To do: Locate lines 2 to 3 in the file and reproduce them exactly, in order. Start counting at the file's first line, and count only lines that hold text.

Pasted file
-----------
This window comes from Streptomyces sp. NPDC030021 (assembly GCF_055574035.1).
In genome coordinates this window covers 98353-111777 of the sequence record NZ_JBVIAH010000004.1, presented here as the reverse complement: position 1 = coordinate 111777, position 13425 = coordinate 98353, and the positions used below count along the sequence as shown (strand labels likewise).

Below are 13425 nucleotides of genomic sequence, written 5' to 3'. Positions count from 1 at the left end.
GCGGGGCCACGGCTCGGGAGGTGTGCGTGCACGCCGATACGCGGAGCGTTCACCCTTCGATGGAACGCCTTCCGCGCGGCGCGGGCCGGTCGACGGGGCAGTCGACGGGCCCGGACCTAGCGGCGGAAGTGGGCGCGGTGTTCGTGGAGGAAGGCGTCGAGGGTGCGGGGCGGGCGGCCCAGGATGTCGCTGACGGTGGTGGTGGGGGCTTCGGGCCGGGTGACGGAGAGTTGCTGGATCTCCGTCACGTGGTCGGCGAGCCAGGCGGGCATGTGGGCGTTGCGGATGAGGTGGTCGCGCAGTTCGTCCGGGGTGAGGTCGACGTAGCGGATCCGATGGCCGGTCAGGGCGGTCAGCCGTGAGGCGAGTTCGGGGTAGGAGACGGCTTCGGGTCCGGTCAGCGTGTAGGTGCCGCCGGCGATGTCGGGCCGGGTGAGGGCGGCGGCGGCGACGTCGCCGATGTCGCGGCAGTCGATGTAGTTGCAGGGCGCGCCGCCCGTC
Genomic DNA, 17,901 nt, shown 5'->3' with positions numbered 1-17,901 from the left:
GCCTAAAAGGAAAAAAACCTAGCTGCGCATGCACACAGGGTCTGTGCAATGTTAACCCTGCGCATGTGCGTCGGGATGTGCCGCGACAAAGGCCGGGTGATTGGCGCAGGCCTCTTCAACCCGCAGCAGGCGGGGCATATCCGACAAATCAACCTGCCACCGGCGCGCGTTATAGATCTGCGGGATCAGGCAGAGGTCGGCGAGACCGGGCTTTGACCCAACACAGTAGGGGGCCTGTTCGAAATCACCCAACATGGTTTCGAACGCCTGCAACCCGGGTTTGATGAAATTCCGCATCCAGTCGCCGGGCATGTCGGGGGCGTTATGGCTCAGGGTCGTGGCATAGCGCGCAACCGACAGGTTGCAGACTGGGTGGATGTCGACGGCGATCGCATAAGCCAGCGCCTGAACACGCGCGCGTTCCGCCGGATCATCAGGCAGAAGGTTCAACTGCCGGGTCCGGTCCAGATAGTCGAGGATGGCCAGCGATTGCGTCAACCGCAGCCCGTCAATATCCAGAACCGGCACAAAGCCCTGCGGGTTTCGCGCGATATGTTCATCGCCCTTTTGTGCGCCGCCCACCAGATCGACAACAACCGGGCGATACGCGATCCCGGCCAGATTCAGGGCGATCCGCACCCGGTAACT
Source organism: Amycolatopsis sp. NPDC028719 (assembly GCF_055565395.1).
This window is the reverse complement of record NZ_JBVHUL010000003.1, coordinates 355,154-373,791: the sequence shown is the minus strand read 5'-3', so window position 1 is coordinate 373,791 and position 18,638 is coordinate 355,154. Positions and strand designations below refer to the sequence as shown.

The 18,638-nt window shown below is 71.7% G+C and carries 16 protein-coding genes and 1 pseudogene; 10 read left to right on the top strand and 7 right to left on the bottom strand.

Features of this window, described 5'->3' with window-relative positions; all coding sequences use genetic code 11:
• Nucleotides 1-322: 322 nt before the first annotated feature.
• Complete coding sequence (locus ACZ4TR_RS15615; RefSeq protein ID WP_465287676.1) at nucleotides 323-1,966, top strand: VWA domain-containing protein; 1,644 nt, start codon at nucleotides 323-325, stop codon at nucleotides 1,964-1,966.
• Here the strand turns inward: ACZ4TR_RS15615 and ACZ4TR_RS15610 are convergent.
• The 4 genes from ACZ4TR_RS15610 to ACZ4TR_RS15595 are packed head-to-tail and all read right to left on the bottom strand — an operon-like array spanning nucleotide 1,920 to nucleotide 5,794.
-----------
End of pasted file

In genome coordinates this window covers 98353-111777 of the sequence record NZ_JBVIAH010000004.1, presented here as the reverse complement: position 1 = coordinate 111777, position 13425 = coordinate 98353, and the positions used below count along the sequence as shown (strand labels likewise).

Below are 13425 nucleotides of genomic sequence, written 5' to 3'. Positions count from 1 at the left end.